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Subpoenas and Other Things That Go Bump in the Night

First, it is gratifying to know you are actually reading what we write and release. We know this is true because a little over a year ago, we received very few questions about subpoenas and today, after writing a little warning piece on the now infamous FDIC subpoenas being issued to appraisers by a private law firm, we get lots of questions. In fact, we get so many we decided to put together a short follow-up piece on different kinds of subpoenas and how to handle them. These are presented in ascending order of concern with the final one being...

Regulatory Claims Exclusion 0

Regulatory Claims Exclusion

Navigators Sues More Appraisers to Deny Coverage under “Regulatory Claims” Exclusion Last Thursday, November 14, Navigators Insurance Company sued two more appraisers to enforce “regulatory claims” exclusions in the E&O policies they purchased. These appraisers are in Nevada. Like the appraiser sued by Navigators in Florida on November 6, the Nevada appraisers are being sued by the FDIC for professional negligence in cases filed about a year ago. The objective of Navigators’ lawsuits is to seek court confirmation of Navigators’ legal position that there is no coverage under Navigators’ policy for damages awarded against the appraisers to the FDIC, which is demanding about $500,000...

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AMC Background Checks: Fair or Not?

“I was just asked by an AMC to get a background check. Do I have to comply?” As risk management advisors for Appraisers and Inspectors, this is one of the questions we hear over and over again. Let’s face it — appraisal fees are lower than ever before. Essentially, AMCs are asking you to do the same amount of work for less pay. In some cases, they’re even asking you to do more work. Does it make sense then that you have to get a background check in order to work for a specific AMC? Unfortunately, the increased costs associated...

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Federal Court Rules on USPAP Confidentiality Issue in FDIC Lawsuit Against Appraisers in Colorado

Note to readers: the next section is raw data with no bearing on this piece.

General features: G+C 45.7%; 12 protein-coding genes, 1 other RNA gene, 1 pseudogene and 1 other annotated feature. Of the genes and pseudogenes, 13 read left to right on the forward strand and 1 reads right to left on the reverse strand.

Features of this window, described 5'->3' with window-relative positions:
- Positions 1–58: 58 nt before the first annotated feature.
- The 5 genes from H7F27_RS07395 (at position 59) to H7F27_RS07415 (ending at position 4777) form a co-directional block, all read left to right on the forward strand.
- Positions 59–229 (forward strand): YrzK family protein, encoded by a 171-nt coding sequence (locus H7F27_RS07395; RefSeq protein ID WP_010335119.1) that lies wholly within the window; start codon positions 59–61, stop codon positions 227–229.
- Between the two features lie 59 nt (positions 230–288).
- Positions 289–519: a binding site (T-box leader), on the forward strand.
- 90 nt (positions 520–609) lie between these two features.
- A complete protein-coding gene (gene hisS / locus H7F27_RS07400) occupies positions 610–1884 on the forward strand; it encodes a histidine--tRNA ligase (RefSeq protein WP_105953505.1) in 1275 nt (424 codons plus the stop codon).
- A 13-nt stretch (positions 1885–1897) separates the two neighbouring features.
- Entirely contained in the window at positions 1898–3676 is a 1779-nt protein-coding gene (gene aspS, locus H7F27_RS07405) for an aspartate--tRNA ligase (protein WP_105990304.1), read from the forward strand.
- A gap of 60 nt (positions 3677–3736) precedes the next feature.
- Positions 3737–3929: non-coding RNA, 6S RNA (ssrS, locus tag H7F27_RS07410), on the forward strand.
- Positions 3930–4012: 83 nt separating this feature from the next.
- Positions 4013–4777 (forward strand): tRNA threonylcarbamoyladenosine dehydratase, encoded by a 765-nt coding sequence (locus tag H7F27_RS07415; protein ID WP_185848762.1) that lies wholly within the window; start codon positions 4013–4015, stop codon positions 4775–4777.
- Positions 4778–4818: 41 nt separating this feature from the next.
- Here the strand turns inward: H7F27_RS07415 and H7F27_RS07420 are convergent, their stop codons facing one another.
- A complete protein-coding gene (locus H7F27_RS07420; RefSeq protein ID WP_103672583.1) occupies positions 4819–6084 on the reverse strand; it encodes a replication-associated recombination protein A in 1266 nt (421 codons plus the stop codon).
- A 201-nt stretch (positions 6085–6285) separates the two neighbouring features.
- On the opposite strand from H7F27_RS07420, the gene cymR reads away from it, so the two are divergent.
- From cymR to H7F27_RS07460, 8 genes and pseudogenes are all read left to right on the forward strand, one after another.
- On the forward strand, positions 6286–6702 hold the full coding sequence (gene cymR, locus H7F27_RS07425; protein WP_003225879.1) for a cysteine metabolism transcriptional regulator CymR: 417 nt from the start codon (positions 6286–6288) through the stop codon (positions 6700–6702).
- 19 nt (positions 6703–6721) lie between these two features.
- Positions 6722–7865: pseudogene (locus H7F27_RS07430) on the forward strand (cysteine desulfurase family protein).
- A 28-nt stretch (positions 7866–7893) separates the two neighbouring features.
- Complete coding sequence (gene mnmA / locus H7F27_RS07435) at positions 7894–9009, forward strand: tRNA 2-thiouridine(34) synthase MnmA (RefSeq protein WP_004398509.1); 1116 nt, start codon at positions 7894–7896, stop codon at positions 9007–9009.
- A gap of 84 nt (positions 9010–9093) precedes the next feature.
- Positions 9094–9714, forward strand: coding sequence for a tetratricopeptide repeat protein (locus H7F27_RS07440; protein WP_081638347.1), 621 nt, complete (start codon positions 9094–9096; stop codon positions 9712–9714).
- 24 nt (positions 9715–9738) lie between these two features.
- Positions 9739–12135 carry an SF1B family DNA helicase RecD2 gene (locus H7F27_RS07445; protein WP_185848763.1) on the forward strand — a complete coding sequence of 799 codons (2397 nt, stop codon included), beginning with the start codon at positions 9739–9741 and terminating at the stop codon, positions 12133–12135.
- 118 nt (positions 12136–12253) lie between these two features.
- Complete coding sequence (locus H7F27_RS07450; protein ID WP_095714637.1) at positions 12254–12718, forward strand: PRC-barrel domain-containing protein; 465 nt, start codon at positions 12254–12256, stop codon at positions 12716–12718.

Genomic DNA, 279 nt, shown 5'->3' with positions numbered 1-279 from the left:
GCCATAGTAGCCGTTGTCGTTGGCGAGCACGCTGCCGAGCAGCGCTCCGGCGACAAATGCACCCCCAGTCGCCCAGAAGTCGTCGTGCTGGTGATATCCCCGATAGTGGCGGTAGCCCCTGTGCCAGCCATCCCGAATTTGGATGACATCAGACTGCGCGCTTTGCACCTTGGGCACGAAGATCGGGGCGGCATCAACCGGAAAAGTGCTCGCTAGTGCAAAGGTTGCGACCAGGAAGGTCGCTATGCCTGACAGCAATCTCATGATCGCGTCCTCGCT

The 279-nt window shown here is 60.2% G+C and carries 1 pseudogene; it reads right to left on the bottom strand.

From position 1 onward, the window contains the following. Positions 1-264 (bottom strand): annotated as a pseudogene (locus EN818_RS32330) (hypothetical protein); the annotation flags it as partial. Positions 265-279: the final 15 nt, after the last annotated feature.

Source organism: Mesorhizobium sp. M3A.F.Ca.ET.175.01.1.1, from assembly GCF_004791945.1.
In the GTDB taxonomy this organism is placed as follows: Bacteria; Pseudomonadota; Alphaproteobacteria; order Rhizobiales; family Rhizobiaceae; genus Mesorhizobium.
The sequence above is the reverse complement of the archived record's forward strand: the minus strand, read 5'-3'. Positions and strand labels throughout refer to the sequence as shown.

On September 5, 2013, in a professional negligence case against two Colorado appraisers by the FDIC, a federal court ruled on an issue concerning USPAP confidentiality.  It was a simple issue, but it’s one of the very few court decisions relating to USPAP’s poorly written confidentiality rule (this previous post here explains why the rule is poorly written).  This is the rule: An appraiser must not disclose: (1) confidential information; or (2) assignment results to anyone other than: the client; persons specifically authorized by the client; state appraiser regulatory agencies; third parties as may be authorized by due process of law; or...

Financial Crisis Looming 2

Liar, Liar…Pants on Fire

My money is definitely on another financial crisis I recently read a summary of an interview of James Gorman, CEO of Morgan Stanley. When Gorman was asked about the chances of another financial crisis like the one we had 5 years ago occurring, he replied that “the probability of it happening again in our lifetime is as close to zero as I could imagine”. To this statement, my reply is quite simply “bull—-!” Here are the reasons why another financial crisis can happen in the next few years. Government and personal debt remain at unsustainable levels. The US budget is...